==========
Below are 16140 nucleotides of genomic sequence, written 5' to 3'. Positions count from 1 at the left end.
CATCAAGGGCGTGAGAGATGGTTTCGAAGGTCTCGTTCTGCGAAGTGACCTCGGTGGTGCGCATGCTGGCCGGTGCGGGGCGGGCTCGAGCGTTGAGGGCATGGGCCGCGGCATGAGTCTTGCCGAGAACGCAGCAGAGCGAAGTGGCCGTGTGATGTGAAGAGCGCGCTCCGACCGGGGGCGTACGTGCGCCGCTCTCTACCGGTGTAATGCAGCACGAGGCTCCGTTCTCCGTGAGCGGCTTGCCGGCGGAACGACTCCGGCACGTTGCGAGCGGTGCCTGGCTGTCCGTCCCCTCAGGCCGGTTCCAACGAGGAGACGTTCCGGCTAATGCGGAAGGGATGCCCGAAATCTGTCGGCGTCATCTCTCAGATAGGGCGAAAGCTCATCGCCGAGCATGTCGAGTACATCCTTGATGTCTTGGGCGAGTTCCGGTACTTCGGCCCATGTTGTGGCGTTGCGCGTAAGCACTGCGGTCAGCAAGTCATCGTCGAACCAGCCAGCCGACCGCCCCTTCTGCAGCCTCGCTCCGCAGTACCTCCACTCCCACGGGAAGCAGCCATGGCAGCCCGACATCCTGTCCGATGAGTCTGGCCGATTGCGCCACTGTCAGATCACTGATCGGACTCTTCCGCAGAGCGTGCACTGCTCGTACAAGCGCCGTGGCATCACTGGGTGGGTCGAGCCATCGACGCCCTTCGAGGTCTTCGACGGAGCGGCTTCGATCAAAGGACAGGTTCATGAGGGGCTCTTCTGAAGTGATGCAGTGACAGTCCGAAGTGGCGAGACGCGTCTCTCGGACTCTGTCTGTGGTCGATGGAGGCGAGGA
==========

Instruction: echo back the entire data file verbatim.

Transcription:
Below are 16140 nucleotides of genomic sequence, written 5' to 3'. Positions count from 1 at the left end.
CATCAAGGGCGTGAGAGATGGTTTCGAAGGTCTCGTTCTGCGAAGTGACCTCGGTGGTGCGCATGCTGGCCGGTGCGGGGCGGGCTCGAGCGTTGAGGGCATGGGCCGCGGCATGAGTCTTGCCGAGAACGCAGCAGAGCGAAGTGGCCGTGTGATGTGAAGAGCGCGCTCCGACCGGGGGCGTACGTGCGCCGCTCTCTACCGGTGTAATGCAGCACGAGGCTCCGTTCTCCGTGAGCGGCTTGCCGGCGGAACGACTCCGGCACGTTGCGAGCGGTGCCTGGCTGTCCGTCCCCTCAGGCCGGTTCCAACGAGGAGACGTTCCGGCTAATGCGGAAGGGATGCCCGAAATCTGTCGGCGTCATCTCTCAGATAGGGCGAAAGCTCATCGCCGAGCATGTCGAGTACATCCTTGATGTCTTGGGCGAGTTCCGGTACTTCGGCCCATGTTGTGGCGTTGCGCGTAAGCACTGCGGTCAGCAAGTCATCGTCGAACCAGCCAGCCGACCGCCCCTTCTGCAGCCTCGCTCCGCAGTACCTCCACTCCCACGGGAAGCAGCCATGGCAGCCCGACATCCTGTCCGATGAGTCTGGCCGATTGCGCCACTGTCAGATCACTGATCGGACTCTTCCGCAGAGCGTGCACTGCTCGTACAAGCGCCGTGGCATCACTGGGTGGGTCGAGCCATCGACGCCCTTCGAGGTCTTCGACGGAGCGGCTTCGATCAAAGGACAGGTTCATGAGGGGCTCTTCTGAAGTGATGCAGTGACAGTCCGAAGTGGCGAGACGCGTCTCTCGGACTCTGTCTGTGGTCGATGGAGGCGAGGA